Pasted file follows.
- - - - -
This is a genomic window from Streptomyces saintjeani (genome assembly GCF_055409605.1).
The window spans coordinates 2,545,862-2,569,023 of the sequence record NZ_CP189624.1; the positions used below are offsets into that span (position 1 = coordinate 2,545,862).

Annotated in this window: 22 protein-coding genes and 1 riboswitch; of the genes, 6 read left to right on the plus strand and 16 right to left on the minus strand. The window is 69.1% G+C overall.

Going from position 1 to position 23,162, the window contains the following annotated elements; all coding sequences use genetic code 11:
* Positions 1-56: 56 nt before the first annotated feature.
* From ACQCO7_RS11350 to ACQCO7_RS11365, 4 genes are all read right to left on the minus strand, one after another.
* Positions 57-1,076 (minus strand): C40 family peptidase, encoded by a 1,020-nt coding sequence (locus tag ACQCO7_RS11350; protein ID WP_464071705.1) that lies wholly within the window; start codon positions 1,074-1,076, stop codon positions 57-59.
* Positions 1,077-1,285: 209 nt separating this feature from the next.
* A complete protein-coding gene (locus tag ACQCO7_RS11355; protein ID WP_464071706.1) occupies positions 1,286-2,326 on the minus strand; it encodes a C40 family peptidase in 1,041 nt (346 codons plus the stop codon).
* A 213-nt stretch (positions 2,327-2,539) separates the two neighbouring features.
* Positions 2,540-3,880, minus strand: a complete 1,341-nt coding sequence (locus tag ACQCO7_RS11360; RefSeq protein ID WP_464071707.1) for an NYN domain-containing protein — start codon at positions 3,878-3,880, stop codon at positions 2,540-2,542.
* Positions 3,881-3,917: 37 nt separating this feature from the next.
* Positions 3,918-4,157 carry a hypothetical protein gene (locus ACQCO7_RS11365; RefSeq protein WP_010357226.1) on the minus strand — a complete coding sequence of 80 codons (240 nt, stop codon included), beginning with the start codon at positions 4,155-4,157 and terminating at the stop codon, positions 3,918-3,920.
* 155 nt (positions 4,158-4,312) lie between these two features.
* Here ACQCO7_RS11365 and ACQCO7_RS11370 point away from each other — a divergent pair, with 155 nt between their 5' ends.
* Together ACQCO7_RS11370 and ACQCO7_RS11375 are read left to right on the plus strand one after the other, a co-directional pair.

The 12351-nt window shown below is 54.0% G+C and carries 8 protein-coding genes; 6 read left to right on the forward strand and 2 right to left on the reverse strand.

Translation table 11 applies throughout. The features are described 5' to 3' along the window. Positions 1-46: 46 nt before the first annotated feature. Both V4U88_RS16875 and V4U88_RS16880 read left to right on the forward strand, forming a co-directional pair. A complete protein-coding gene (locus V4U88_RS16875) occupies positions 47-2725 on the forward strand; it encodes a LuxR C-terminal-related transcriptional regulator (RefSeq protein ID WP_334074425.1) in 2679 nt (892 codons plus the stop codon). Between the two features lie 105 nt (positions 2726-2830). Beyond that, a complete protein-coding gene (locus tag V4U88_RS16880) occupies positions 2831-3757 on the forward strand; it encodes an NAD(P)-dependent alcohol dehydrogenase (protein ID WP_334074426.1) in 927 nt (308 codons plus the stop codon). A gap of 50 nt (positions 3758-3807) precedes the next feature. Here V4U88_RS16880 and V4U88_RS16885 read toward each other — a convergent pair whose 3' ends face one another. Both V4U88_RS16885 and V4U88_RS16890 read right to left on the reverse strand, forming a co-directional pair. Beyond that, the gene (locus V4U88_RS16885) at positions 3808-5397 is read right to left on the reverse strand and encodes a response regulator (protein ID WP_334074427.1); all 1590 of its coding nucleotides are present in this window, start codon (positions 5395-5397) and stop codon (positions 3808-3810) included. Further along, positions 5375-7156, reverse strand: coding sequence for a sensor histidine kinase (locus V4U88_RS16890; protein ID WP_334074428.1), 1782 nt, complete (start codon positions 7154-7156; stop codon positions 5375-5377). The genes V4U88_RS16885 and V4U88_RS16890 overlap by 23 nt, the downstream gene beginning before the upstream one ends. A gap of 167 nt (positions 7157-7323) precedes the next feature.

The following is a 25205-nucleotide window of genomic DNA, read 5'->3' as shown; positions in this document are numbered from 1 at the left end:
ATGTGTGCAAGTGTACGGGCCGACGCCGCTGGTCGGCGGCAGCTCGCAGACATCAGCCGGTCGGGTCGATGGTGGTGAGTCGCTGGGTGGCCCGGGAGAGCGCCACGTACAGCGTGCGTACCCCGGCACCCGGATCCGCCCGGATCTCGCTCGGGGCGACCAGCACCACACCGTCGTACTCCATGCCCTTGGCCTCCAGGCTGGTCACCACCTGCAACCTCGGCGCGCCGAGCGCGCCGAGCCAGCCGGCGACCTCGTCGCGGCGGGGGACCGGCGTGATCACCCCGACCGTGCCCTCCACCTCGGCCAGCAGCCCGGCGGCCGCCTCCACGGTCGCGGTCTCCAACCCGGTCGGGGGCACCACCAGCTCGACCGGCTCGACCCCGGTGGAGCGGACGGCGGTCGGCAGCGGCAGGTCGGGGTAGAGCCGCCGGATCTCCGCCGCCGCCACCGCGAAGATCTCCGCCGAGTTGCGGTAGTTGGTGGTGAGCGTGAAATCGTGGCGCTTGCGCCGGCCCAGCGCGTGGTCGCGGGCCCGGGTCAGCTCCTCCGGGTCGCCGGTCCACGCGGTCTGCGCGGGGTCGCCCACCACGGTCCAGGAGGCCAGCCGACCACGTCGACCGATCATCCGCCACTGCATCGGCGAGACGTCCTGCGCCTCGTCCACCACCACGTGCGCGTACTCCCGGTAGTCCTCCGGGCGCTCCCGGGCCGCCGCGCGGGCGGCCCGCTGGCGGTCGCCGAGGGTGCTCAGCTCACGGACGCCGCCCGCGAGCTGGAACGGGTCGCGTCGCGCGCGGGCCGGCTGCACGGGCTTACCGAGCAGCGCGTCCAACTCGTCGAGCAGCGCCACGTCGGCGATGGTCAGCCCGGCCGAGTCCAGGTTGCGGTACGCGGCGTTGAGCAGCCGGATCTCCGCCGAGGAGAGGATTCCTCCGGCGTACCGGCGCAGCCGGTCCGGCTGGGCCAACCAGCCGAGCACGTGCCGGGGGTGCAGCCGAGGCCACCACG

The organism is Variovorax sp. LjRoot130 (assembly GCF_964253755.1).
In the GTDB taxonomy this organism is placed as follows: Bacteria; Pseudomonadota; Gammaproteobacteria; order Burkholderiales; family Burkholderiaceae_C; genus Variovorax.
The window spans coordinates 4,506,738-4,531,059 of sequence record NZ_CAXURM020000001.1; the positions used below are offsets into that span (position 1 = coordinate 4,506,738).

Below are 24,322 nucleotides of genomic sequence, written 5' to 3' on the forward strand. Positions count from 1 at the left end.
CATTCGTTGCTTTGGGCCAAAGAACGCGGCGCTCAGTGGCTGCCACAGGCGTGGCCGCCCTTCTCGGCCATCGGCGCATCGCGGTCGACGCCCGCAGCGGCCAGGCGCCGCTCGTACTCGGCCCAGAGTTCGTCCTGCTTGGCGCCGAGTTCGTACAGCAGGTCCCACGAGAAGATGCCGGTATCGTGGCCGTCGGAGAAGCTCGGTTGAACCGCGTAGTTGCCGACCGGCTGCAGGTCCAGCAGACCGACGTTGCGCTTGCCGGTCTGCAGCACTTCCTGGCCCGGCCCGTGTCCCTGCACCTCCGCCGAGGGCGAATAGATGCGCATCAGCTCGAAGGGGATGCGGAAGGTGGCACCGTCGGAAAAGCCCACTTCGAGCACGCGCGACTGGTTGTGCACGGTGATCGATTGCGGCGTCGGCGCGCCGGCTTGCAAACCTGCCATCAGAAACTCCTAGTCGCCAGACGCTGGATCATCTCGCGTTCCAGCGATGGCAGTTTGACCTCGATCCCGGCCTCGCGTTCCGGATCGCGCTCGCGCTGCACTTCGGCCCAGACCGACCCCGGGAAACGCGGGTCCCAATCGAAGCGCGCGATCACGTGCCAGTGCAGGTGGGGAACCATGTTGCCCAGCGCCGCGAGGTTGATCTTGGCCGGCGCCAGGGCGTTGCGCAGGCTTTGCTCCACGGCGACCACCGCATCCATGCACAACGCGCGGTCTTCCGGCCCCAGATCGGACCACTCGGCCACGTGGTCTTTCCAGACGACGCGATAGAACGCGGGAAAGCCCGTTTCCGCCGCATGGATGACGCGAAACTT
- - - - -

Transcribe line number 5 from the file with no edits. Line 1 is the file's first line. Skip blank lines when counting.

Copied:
* Positions 1-56: 56 nt before the first annotated feature.